Maryland must investigate police spying

July 25, 2008

Using Maryland State Police to spy on nonviolent death penalty opponents and peace activists must have seemed like a good idea to somebody back in 2005, but nobody's bragging about it now.

This week The Baltimore Sun quoted Robert Ehrlich Jr., the governor in office during the 14-month operation, as saying he didn't know anything about it.

Former police superintendent Thomas E. "Tim" Hutchins, would not discuss it.

Police surveillance should not be conducted unless officers have probable cause to believe criminal activity is involved.

In this case, 14 months of spying on death penalty foes and opponents of the Iraq war yielded no evidence of any crimes.

It did, however, result in the names of some of those under surveillance being placed on a law enforcement database of suspected terrorists and drug traffickers.


The operation was made public July 18, after the American Civil Liberties Union sued to get the records.

The following week, Del. Brian Frosh, D-Montgomery and chairman of the House Judicial Proceedings Committee, said he would hold hearings in September, and possibly introduce legislation. Congress has expressed interest in a probe of its own.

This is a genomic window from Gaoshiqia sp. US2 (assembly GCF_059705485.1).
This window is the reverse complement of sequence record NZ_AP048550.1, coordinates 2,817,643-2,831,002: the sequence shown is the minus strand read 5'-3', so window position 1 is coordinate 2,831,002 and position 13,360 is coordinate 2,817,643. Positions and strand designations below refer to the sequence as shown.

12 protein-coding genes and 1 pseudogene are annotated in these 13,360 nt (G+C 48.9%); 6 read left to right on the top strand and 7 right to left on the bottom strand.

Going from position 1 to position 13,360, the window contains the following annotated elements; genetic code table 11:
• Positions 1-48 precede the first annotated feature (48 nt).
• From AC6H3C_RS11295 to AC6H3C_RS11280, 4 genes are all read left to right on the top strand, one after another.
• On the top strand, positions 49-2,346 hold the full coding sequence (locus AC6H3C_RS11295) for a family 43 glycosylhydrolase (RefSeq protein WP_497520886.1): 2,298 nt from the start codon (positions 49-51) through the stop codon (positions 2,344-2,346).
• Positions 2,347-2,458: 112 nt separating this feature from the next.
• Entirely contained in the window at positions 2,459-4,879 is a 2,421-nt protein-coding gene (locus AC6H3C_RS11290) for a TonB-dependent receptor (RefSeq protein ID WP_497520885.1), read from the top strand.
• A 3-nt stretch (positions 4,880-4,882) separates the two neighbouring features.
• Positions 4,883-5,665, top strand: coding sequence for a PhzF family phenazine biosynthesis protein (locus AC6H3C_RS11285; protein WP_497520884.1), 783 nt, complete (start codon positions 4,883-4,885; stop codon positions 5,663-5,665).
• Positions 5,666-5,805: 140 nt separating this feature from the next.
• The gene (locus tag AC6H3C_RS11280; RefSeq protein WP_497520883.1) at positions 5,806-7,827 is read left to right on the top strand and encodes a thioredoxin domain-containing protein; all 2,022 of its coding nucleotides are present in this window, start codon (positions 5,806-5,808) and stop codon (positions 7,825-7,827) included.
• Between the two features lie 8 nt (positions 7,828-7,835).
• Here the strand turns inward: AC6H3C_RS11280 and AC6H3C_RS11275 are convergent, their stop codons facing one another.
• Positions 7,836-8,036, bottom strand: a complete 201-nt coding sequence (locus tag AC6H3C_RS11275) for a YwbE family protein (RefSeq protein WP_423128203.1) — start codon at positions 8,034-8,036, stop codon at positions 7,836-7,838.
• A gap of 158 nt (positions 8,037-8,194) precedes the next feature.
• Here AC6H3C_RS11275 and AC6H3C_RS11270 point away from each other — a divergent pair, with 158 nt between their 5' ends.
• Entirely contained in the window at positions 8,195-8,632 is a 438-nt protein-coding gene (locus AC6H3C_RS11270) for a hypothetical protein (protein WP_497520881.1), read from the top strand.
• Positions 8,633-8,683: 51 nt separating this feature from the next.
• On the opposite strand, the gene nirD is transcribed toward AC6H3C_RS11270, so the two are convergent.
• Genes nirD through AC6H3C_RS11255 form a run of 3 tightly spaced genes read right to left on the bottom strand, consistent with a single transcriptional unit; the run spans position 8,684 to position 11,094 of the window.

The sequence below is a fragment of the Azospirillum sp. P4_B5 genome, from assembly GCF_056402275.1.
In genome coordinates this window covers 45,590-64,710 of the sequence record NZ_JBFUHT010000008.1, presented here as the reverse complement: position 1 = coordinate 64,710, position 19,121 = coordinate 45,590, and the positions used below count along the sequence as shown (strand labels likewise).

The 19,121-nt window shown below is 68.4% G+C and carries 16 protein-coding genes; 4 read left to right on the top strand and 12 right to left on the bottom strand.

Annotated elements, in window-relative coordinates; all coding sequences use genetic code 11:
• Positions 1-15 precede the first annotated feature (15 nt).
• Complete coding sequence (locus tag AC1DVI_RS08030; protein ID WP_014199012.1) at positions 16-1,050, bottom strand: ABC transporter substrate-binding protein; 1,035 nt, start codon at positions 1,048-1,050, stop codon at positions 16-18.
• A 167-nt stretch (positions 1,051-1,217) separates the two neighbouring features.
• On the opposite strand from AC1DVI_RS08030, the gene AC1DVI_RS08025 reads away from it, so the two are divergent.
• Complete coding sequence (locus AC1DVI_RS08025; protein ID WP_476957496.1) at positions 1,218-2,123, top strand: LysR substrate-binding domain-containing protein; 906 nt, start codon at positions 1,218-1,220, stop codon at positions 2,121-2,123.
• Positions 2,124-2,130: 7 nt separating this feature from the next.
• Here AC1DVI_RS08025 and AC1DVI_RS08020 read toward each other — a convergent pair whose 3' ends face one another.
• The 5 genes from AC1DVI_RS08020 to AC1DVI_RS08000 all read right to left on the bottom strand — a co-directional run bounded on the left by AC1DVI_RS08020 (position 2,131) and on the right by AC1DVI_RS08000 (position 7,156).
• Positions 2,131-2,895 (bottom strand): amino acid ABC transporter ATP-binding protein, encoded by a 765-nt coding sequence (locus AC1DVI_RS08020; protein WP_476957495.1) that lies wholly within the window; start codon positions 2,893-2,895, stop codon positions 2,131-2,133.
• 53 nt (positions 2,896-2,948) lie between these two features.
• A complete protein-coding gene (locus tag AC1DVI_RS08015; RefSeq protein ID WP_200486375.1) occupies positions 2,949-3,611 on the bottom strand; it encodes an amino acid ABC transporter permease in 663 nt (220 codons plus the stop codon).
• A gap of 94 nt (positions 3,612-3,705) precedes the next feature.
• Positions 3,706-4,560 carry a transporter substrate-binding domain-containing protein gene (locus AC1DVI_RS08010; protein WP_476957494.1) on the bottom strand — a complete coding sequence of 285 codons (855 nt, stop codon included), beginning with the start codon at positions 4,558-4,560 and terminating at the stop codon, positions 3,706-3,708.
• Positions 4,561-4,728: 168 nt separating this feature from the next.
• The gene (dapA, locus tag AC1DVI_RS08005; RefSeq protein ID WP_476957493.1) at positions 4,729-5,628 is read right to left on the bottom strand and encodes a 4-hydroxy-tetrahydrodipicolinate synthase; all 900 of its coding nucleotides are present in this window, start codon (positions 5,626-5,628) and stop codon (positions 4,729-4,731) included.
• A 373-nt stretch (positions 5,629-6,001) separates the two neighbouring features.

A spokesman for Gov. Martin O'Malley has offered his assurance that such things won't happen during the current administration. He also said that O'Malley feels no new law is needed to guarantee that.

Maybe it isn't, but we'll reserve judgment on that until we hear from former state police superintendent Hutchins, who has agreed to testify.

Until then, all we know is this: Someone in state government decided that bending the rules was justified. Just why they felt that way isn't clear now.

Nor is there a good answer to why someone in authority didn't realize that this operation violated the First Amendment to the Constitution, which guarantees "the right of the people peaceably to assemble, and to petition the government for a redress of grievances."

Good people can disagree about whether the death penalty is cruel and unusual punishment or whether the war in Iraq is just.

Those who speak out should expect someone to disagree with them, but not to be spied on or placed on some terrorist watch list. Marylanders should not rest until they find out who in authority thought otherwise.

And once citizens get some answers on the constitutional questions, here's another to ask:

Which real criminal cases weren't investigated while a state police unit was secretly probing lawful, peaceful protests?

If Maryland has gotten to the point where state police officials have to search for things for their officers to do, please send some to Hagerstown to help close a few local cases.

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